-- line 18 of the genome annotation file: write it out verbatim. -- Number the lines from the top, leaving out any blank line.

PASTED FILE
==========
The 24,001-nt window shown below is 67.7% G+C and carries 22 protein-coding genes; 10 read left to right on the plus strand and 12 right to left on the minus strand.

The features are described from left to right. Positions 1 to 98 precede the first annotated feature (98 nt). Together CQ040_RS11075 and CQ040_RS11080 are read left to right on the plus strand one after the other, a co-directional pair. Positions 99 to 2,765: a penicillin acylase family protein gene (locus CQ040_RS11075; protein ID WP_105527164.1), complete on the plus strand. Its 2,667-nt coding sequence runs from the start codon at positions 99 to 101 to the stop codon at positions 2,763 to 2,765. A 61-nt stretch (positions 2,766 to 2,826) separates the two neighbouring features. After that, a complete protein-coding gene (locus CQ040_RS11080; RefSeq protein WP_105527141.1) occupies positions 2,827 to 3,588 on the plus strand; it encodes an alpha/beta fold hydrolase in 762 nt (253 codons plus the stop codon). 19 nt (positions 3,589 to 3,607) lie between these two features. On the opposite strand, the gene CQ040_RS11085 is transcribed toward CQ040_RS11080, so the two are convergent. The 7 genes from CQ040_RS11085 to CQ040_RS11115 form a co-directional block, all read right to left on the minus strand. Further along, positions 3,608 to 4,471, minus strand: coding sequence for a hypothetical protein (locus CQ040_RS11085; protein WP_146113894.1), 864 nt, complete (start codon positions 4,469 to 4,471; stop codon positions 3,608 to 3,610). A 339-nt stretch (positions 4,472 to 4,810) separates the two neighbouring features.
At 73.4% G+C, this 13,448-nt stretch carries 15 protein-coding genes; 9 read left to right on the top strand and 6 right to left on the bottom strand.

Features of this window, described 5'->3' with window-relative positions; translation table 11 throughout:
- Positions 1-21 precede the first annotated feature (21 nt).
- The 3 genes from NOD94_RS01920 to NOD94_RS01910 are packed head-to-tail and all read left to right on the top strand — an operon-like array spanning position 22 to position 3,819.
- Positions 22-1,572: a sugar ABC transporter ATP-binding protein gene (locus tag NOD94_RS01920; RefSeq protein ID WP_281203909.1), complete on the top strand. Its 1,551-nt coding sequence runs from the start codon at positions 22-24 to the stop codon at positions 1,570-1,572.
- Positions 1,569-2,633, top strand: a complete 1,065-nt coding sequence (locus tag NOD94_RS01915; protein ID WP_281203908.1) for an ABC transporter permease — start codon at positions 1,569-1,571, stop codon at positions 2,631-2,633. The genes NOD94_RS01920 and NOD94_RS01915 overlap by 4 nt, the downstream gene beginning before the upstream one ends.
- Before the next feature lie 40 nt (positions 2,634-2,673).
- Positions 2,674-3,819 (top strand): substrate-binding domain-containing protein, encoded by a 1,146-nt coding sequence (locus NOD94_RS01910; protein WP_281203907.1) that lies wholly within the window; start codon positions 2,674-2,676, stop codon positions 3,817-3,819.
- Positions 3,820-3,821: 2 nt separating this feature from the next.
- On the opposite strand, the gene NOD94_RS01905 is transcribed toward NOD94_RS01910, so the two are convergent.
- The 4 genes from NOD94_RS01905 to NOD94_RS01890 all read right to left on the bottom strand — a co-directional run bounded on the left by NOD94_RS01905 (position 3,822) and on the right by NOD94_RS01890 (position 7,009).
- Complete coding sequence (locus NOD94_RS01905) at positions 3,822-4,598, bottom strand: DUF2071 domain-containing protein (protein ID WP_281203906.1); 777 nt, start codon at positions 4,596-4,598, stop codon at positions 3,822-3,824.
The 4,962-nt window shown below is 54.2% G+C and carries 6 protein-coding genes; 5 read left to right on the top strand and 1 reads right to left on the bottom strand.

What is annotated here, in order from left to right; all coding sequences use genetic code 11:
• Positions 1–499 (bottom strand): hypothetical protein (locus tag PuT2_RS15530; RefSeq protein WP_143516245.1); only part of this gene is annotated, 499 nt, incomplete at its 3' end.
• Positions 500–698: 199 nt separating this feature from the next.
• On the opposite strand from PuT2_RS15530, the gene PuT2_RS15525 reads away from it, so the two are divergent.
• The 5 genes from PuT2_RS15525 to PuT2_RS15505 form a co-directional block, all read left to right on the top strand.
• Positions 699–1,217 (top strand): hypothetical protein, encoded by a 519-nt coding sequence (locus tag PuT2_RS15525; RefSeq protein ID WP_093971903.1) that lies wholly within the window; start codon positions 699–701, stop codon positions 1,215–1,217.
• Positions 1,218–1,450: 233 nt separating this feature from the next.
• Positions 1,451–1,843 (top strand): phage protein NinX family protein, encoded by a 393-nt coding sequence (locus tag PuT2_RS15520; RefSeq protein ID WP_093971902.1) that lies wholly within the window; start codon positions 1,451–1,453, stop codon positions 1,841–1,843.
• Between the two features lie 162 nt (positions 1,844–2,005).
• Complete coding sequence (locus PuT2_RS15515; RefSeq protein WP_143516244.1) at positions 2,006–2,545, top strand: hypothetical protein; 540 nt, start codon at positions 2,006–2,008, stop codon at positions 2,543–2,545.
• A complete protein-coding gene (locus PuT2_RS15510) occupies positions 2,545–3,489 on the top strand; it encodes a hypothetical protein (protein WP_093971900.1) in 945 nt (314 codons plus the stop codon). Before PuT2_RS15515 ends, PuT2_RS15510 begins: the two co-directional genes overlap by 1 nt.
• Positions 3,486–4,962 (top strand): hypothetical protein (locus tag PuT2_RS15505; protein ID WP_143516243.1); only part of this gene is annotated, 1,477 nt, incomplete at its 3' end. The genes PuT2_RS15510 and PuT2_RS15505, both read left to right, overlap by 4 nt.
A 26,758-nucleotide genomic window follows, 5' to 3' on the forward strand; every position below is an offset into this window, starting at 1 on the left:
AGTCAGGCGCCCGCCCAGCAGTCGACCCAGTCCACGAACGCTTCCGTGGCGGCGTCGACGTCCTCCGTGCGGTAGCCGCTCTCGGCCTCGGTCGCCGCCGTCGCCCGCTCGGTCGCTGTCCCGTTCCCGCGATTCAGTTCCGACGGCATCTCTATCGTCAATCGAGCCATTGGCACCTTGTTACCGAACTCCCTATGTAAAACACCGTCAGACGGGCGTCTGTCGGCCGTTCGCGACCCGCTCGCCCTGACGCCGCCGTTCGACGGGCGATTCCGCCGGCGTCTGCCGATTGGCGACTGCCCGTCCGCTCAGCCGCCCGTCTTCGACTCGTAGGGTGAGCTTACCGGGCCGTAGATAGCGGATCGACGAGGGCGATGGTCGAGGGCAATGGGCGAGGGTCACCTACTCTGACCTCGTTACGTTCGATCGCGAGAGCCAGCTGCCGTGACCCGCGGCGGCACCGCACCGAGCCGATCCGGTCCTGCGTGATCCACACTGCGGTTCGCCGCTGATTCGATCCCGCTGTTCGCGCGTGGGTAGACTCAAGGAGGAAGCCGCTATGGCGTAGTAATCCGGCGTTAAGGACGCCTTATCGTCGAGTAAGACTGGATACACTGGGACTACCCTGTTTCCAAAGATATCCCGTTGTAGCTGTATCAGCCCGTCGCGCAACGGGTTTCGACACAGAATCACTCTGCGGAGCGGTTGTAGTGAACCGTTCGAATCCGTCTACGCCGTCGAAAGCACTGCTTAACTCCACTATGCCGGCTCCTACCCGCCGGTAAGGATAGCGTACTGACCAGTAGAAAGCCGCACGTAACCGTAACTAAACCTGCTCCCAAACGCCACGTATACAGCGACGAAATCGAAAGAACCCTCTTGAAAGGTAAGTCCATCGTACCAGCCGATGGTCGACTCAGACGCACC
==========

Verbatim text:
• Positions 500–698: 199 nt separating this feature from the next.